The proletariat is created as an objective class by the development of capitalism. It is an essential productive force of the capitalist mode of production. It was within the very production relations of capitalism that Marx located the fundamental reason why workers could be receptive to an ideology that accepted bourgeois society as not only the "natural order" of things but one in which they could realise their own interests. The root of this was the apparent equality of the partners to the wage contract, worker and capitalist: "All the notions of justice held by both the worker and the capitalist, all the mystification of the capitalist mode of production, all capitalism's illusions about freedom, all the apologetic tricks of vulgar economics, have as their basis the form of appearance [the wage form] discussed above, which makes the actual relation invisible, and indeed presents to the eye the precise opposite of that relation."

In reality, however, the individual worker is too weak even to ensure that labour power is actually exchanged for an equivalent value in terms of wages. From very early in its existence, therefore, the working class is obliged to adopt forms of collective organisation to enforce, at least, a more equitable exchange.

Continued repetition of this struggle, this "guerrilla warfare" as Marx termed it, brings into existence permanent organisations, trade unions, which constitute a first step towards organisation of the proletariat as a class "in itself". This organisation of the class becomes an essential first step towards its organisation "for itself", towards consciousness of itself as a class.

Yet this by no means entails a complete rejection of capitalism. Indeed, any success in improving wages and conditions can reinforce the belief that the working class can be reconciled to capitalism. Trade unionism, whilst it poses the existence of the working class, recognises that class only as an economic category of capitalism, not as a class whose historic interest lies in the destruction of capitalism.

As such, trade unions can be, and often are, anti-socialist. Lenin angularly and correctly stressed this in the famous and still contentious passage of What is to be done?:"The spontaneous working class movement is trade unionism, is 'nur Gewerkschaftlerei' and trade unionism means the ideological enslavement of the workers by the bourgeoisie."

It is necessarily the case that this enslavement is greatly weakened where the bourgeoisie are forced, by the demands of their system, to resist the attempts of the trade unions to improve wages and conditions. Where the bourgeoisie use all the forces available to them, including the power of the state, to enforce the highest possible rate of exploitation, the living experience of the class limits acceptance of bourgeois ideology.

Conversely, where the bourgeoisie can concede reforms to the working class or important sections of it, this can reinforce the domination of bourgeois ideology over the working class. Further, the very "success" of trade unionism in winning reforms leads to the creation within the labour movement of a caste of specialists in negotiation, the trade union bureaucracy.

This caste relies for its social existence on the continued existence of capitalism and its politics are those of class collaboration with the bourgeoisie. It has no inherent need to create its own political party. Where its interests, or those of its membership, require governmental action, it is content to form alliances with elements of the bourgeoisie that it defines as "progressive" or "friends of labour."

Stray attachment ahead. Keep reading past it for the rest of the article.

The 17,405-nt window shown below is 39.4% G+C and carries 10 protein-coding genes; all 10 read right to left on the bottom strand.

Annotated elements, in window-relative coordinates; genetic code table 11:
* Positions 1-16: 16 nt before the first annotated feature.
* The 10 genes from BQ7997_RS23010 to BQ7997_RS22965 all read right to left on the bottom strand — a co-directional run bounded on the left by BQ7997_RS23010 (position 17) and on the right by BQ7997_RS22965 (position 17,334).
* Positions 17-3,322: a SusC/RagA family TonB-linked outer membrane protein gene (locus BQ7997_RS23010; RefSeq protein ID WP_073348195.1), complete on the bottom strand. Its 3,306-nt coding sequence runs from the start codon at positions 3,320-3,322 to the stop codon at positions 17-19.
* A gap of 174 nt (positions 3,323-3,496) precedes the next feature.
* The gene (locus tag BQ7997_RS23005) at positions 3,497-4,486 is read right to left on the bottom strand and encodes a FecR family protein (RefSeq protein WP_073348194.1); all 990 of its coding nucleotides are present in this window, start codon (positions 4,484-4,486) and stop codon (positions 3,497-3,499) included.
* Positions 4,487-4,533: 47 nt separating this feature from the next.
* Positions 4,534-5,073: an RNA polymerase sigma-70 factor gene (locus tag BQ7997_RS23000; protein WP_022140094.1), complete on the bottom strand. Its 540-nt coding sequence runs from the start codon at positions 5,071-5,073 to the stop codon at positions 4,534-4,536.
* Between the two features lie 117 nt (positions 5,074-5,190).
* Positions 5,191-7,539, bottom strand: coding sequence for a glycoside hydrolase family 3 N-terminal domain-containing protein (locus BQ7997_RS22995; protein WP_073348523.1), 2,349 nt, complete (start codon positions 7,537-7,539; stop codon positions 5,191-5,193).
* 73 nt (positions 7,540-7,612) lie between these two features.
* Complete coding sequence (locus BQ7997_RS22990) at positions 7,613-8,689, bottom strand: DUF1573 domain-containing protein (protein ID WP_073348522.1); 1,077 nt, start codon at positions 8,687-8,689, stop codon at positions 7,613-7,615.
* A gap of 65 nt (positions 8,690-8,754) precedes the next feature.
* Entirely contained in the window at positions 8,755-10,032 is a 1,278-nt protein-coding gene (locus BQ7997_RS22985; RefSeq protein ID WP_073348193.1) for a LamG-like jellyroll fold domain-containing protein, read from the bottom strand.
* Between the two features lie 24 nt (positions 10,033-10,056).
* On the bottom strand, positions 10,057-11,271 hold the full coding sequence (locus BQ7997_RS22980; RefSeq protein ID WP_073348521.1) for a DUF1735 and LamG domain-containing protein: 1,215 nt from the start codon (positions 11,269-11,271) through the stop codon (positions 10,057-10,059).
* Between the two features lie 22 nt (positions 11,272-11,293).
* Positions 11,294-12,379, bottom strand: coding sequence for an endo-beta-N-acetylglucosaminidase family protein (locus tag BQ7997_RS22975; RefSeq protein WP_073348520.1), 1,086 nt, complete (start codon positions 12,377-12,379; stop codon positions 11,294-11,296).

However, for such a situation to obtain over a lengthy period requires a capitalism which is so prosperous, and has such a great advantage over its rivals, that it can afford to systematically "buy off" both the leaders of the working class and significant sections of the class itself. This was the case with nineteenth century Britain and is so with present day America. In such circumstances it is not only the bureaucrats who are "bought" by the bourgeoisie.

Whole layers of the workers themselves, especially the skilled workers in strategically important industries or industries able to generate above average profit rates as a result of imperialist domination of the world, can be bribed with better than average wages and conditions by the bourgeoisie.

This can lead not only to relative social passivity on their part but to outright support for imperialist policy and identification with the interests of the imperialist state both against workers of other nationalities and, indeed, against other sections of the proletariat in "their own" countries. In this way, in imperialist countries, the labour bureaucracy and "workers' aristocracy" together form a powerful transmission belt for bourgeois ideology into the very heart of the working class, into its best organised sections.

Yet such a development is itself not without its contradictions. The success of trade unionism among the "aristocratic" layers forms a model for other layers who learn from it the importance of organisation, collective action and solidarity, since even the "aristocrats" have to wrest their privileges from the bourgeoisie.

Equally the internal development of capitalism leads previously unimportant or unprofitable industries to develop into pace-setting and highly profitable ones. Consequently its workers are able to enforce higher wages, to rise into the labour aristocracy. Another section may find their industry going into decline, may find that technological innovation undermines their position and they are forced to try to defend their past gains.